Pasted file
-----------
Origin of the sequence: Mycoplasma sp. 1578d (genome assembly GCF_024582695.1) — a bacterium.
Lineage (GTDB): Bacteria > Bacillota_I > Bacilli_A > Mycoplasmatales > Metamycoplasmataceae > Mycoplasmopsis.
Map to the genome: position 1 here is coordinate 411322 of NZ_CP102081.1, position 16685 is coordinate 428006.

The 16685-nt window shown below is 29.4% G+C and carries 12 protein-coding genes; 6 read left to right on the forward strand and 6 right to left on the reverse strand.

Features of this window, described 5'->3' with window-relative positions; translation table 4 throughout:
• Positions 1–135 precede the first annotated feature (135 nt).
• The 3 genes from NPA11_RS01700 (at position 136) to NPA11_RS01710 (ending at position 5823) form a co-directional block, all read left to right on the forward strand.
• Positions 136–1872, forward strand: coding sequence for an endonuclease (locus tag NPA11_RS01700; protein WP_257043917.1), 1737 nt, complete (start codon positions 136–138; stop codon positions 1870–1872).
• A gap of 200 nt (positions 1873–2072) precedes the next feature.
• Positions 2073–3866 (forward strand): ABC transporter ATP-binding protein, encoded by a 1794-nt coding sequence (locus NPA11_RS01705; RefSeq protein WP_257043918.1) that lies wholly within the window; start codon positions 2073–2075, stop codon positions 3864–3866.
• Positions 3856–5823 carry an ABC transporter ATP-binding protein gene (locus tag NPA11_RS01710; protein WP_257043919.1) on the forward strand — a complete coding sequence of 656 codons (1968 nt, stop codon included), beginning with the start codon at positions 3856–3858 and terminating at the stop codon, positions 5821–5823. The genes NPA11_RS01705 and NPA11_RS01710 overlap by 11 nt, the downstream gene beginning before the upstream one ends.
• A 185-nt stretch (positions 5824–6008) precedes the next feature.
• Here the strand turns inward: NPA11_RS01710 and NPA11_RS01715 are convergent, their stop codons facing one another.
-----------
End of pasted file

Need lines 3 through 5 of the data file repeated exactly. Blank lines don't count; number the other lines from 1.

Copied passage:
Map to the genome: position 1 here is coordinate 411322 of NZ_CP102081.1, position 16685 is coordinate 428006.

The 16685-nt window shown below is 29.4% G+C and carries 12 protein-coding genes; 6 read left to right on the forward strand and 6 right to left on the reverse strand.

Features of this window, described 5'->3' with window-relative positions; translation table 4 throughout: